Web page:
Former South Carolina governor and three-term representative Mark Sanford (shown) said on September 8 that he would enter the race for the 2020 Republican presidential nomination, in what is regarded as a long-shot challenge to President Trump. “I think as a Republican Party we have lost our way,” Sanford said in an interview with Fox News Sunday.
“The president has called himself the king of debt, has a familiarity and comfort level with debt that I think ultimately is leading us in the wrong direction,” Sanford added.
The New York Times quoted Sanford’s charges that neither Trump nor his Democratic challengers were speaking to the concerns of voters alarmed by our nation’s trillion-dollar deficits and “trade uncertainty” created by the president’s enthusiastic use of tariffs. “Those people that I dealt with in the Tea Party movement, all those people who just showed up year after year,” Sanford said. “I believe that those voters are still there and they haven’t been spoken to.”
Sanford is the third Republican to announce plans to challenge Trump for the nomination. The others are former Representative Joe Walsh of Illinois, and former Massachusetts governor William F. Weld.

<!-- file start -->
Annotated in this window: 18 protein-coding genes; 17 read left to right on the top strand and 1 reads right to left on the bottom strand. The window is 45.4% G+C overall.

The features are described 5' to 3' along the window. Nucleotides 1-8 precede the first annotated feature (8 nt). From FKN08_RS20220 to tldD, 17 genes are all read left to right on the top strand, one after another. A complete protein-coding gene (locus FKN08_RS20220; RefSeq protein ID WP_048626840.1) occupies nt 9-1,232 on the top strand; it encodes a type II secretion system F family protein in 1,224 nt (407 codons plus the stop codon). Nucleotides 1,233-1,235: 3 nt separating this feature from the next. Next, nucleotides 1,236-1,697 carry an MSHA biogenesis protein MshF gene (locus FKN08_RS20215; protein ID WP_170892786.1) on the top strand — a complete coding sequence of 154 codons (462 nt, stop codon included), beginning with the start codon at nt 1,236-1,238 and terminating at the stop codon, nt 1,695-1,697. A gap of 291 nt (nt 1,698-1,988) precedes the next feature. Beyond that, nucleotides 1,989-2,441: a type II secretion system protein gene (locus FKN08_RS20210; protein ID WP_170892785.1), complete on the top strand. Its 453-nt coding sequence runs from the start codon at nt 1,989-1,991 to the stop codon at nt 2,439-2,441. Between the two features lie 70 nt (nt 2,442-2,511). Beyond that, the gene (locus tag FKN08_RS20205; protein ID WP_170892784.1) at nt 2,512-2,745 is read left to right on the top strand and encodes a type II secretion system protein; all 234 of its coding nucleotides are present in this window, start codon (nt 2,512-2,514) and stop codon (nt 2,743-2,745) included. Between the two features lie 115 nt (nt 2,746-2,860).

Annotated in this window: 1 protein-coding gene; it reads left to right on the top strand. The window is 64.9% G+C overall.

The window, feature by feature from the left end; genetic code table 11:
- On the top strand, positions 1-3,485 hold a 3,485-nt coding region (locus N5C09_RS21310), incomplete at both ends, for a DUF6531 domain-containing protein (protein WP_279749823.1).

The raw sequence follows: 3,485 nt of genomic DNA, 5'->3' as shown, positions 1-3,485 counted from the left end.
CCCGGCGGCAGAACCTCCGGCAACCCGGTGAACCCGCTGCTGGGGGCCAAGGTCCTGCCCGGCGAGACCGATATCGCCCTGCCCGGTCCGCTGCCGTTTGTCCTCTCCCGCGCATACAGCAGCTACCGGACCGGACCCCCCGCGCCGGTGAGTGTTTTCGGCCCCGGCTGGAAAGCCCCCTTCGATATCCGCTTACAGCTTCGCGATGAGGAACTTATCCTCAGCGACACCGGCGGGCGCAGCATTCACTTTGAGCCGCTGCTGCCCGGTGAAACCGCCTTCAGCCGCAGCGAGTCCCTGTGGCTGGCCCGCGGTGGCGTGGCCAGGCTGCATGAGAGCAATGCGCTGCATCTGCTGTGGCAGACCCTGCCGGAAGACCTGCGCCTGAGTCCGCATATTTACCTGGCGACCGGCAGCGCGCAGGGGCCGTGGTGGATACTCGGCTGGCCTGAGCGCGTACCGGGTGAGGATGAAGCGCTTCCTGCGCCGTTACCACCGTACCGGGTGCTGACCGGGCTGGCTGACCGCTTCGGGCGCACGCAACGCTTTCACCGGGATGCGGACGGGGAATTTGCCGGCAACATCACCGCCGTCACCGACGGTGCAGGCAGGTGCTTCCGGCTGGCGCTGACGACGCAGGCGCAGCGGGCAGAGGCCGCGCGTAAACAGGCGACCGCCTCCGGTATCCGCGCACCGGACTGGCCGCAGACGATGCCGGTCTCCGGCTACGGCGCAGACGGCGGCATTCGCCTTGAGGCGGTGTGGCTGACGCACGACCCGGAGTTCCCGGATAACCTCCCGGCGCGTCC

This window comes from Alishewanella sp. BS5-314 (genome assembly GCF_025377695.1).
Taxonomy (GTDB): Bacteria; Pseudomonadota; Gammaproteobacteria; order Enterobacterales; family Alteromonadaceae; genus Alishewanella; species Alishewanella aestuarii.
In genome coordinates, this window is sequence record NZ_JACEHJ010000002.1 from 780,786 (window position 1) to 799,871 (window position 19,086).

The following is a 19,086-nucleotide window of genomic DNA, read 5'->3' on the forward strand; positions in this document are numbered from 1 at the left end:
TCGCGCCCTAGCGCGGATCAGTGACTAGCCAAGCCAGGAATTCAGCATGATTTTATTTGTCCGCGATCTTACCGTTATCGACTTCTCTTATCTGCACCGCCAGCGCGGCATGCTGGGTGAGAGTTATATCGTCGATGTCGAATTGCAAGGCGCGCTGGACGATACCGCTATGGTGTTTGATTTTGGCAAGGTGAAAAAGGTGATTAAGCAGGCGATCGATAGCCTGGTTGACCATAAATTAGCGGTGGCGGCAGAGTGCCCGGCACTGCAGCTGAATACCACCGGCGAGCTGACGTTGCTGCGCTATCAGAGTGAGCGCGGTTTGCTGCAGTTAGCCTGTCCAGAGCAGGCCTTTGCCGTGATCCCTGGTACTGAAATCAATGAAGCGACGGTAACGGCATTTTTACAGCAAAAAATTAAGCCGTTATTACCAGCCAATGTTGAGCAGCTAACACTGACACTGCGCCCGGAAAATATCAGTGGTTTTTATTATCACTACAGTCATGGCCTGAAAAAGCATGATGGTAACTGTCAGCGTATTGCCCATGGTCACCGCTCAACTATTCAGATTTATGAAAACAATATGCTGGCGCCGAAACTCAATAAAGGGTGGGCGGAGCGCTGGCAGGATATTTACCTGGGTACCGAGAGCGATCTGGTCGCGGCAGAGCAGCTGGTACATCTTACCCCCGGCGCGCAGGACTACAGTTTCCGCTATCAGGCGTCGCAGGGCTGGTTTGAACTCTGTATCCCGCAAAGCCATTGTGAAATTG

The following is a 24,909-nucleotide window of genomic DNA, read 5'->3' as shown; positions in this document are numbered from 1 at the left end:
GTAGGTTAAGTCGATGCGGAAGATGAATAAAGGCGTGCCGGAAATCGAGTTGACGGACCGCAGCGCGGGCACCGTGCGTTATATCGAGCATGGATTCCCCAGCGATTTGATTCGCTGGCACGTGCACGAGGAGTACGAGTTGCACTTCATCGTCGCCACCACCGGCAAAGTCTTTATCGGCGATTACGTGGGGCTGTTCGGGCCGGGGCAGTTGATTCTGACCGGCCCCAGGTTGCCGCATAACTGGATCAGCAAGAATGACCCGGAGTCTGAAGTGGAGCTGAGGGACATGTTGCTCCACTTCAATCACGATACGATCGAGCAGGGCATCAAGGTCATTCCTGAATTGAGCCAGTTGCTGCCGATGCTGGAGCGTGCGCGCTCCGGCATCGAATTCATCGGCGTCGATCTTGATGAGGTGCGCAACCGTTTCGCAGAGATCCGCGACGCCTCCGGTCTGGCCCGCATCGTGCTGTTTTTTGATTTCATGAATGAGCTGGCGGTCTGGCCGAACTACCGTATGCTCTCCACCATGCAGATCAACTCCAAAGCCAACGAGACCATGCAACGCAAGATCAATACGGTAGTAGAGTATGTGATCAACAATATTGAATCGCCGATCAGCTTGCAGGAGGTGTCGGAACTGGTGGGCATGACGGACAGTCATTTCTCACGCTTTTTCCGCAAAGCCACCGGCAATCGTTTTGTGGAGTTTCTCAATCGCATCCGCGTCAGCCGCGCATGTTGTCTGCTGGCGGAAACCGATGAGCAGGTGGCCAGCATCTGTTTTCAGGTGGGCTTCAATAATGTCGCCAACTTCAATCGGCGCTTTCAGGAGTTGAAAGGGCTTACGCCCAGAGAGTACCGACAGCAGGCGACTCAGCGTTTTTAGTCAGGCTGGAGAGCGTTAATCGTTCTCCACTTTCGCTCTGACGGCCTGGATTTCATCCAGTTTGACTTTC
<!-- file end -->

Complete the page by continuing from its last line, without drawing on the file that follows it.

Sanford maintains that the cancellation of a number of Republican primary contests, including South Carolina’s, should be seen as a sign of weakness on the part of the president. “If the president’s really at 90 percent, then why in the world would you not want a stomping win in the first-in-the-South primary?” Sanford asked. “You would insist on there being a primary.”
Before serving as governor, Sanford spent six years in Congress where he earned straight “A” ratings from the National Taxpayers Association, the National Rifle Association, and the Gun Owners of America. He was also often one of the few dissenting votes alongside former Representative Ron Paul. While not as consistently constitutionalist as Paul (The New American's “Freedom Index” — then referred to as the “Conservative Index”— gave him a cumulative 78 percent score, compared to Paul’s consistent scores of 100 percent), his record was nevertheless respectable. More recently, Sanford was praised by the American Conservative Union as the “Most Conservative Governor in America.” (He held that post from 2003–2011.)
In an interview with The New American in 2009, this magazine asked Sanford if he felt that most of the problems America now faces are because it has moved away from its constitutional restraints on government. He replied, in part:
Yes, I think the Founding Fathers were remarkably wise men who were painstakingly detailed in looking at the nature of man, looking at the needs for checks and balances within our political system and instituting them…. Once you move away from the playbook that says government is limited in these ways, there is no end to all the “good” that government can or might do. I do think that adhering to the constitutional moorings is not only important from a standpoint of a limited focus and functioning federal government, it’s also important to the sustainability of our Republic.
Image of Mark Sanford (left): Screenshot of MSNBC interview